wherein q is a sequence index, NZCRS is a length of the sub group base sequences and MscRS is a length of the base sequence, wherein NZCRS is a largest prime number less than MscRS/2.

In some embodiments, the length of base sequences is m, the length of sub group base sequences is n, and m is equal to, or greater than, 1.5n+1.

In some embodiments, the base sequence is
(n)=xq(n mod NZCRS), 0≤n<MscRS,
where a qth root Zadoff-Chu sequence is defined by

x q ( m ) = exp ( - j π qm ( m + 1 ) N ZC RS ) , 0 m N ZC RS - 1 ,
wherein q is a sequence index, NZCRS is a length of the sub group base sequences and MscRS is a length of the base sequence, wherein NZCRS is a largest prime number less than ηMSCRS where ½≤η≤⅔.

In some embodiments, the sequence index of the first sequence is derived by cell ID.

In some embodiments, the sequence index of the first sequence is obtained by the following:
q=└q+½┘+v·(−1)└2q
q=NZCRS·(u+1)/31
wherein q is the sequence index of the first sequence, u is sequence group number, v is the base sequence number for each sequence group.

In some embodiments, the sequence index of the first sequence is obtained by the following:
q=└NZCRS(u+1)/31+½┘
wherein q is the sequence index of the first sequence, u is sequence group number and NZCRS is a length of the sub group base sequences.

In some embodiments, the device may further include a spectral shaper unit configured to perform frequency domain spectral shaping of the reference signal in the same manner as data for transmission.

In some embodiments, the device may further include a modulator configured to modulate data for transmission using π/2 Binary Phase Shift Keying (BPSK) and wherein the data for transmission is a Discrete Fourier Transform spread Orthogonal Frequency Division Multiplexing (DFT-s-OFDM) signal.

In some embodiments, the reference signal is for enhanced Mobile BroadBand (eMBB) uplink data for up to 40 GHz.

According to some aspects, there is provided a computer-readable medium having stored thereon, computer-executable instructions that when executed by a processor, perform a method comprising: obtaining a first sequence, wherein the first sequence is a base sequence of a set of base sequences, the set of base sequences comprising sub group base sequences, the first sequence obtained by cyclically repeating the sub group sequences at least once; and transmitting a reference signal based on the first sequence.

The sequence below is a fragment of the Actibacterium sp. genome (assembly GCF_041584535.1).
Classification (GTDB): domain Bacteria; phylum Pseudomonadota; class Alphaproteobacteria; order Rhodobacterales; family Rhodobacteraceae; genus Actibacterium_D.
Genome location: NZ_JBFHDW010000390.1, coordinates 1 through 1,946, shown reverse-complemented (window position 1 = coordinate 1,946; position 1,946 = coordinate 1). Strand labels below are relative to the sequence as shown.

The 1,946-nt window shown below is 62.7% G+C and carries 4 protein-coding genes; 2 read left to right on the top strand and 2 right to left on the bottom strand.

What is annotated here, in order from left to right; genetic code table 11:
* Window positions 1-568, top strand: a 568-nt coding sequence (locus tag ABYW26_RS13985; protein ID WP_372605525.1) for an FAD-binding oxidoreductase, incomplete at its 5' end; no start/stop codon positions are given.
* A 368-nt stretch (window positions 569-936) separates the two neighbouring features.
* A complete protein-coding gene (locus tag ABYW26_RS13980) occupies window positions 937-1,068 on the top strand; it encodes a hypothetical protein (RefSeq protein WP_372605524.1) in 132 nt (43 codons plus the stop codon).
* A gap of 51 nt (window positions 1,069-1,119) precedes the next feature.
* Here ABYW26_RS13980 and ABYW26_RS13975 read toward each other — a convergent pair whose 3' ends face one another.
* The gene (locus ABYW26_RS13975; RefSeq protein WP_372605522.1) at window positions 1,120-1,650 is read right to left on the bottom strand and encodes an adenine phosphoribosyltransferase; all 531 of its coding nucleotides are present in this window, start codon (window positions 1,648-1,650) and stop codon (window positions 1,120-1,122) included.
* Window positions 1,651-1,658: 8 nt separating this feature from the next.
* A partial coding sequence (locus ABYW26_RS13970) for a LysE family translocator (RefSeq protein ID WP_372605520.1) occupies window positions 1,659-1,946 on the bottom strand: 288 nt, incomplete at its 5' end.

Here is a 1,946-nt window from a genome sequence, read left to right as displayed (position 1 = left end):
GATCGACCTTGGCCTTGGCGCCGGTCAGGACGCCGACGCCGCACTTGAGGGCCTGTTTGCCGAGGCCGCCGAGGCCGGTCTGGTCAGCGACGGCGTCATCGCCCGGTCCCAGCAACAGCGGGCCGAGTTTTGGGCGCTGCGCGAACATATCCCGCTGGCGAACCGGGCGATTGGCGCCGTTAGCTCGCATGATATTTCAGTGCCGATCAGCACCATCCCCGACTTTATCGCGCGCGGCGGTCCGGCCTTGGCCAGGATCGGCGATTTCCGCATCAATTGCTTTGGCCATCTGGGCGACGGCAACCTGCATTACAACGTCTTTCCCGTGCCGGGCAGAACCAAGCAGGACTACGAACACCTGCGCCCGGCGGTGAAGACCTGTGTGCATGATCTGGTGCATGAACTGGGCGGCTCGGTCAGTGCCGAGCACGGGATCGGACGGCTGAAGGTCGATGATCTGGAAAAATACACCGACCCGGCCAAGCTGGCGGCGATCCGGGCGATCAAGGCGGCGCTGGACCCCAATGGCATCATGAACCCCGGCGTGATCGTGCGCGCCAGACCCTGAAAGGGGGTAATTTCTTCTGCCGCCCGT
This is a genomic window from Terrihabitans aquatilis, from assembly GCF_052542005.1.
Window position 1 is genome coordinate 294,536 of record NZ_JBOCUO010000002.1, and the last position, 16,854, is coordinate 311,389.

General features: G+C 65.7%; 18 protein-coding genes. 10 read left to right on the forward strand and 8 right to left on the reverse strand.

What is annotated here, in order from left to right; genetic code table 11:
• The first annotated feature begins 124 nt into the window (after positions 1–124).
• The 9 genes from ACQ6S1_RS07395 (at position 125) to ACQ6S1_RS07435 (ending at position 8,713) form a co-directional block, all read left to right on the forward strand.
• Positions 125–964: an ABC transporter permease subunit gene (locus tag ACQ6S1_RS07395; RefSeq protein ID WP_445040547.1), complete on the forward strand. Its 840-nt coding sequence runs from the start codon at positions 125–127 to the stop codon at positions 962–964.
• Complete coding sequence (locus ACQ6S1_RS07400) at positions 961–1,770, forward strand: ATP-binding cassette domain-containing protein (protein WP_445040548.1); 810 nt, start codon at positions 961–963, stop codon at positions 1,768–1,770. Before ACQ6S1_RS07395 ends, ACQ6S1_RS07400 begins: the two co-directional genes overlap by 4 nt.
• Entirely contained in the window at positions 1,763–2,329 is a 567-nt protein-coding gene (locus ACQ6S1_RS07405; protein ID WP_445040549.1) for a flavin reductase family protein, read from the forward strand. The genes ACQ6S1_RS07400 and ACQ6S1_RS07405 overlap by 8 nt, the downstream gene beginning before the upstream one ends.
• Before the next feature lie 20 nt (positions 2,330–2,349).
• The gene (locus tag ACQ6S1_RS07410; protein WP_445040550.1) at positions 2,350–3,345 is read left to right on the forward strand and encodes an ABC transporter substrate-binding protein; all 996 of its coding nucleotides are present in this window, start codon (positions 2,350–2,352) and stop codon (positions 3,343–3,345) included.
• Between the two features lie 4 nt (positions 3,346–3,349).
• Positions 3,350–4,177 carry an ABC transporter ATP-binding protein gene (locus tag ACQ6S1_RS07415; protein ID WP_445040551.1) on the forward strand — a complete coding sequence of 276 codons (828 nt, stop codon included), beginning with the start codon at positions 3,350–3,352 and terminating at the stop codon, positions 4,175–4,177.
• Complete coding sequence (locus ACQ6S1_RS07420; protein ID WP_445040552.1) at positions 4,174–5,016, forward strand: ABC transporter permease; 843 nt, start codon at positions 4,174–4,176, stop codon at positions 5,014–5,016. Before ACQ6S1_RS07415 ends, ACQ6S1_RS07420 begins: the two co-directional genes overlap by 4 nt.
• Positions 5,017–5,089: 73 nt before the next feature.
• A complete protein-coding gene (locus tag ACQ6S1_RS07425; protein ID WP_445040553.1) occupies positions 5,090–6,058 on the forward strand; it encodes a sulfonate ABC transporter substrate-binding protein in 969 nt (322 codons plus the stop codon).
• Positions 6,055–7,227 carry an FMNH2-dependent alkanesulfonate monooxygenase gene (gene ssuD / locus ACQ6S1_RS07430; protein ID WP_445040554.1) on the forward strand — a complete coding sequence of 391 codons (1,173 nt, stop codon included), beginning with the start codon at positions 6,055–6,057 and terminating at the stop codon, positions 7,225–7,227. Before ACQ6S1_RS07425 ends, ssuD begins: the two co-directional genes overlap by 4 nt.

In some embodiments, the length of base sequences is m, the length of sub group base sequences is n, and m is equal to, or greater than, 2n+1.

In some embodiments, the length of base sequences is m, the length of sub group base sequences is n, and m is equal to, or greater than, 1.5n+1.

DETAILED DESCRIPTION OF ILLUSTRATIVE EMBODIMENTS

The structure, manufacture and use of the presently preferred embodiments are discussed in detail below. It should be appreciated, however, that the present invention provides many applicable inventive concepts that can be embodied in a wide variety of specific contexts. The specific embodiments discussed are merely illustrative of specific ways to make and use the invention, and do not limit the scope of the invention.

FIG. 1 illustrates an example communication system 100 in which embodiments of the present disclosure could be implemented. In general, the system 100 enables multiple wireless or wired users to transmit and receive content (voice, data, video, text) via broadcast, narrowcast, user device to user device, etc. The system 100 may implement one or more channel access methods, such as code division multiple access (CDMA), time division multiple access (TDMA), frequency division multiple access (FDMA), orthogonal FDMA (OFDMA), or single-carrier FDMA (SC-FDMA).

In this example, the communication system 100 includes electronic devices (ED) 110a-110c, radio access networks (RANs) 120a-120b, a core network 130, a public switched telephone network (PSTN) 140, the Internet 150, and other networks 160. While certain numbers of these components or elements are shown in FIG. 1, any number of these components or elements may be included in the system 100.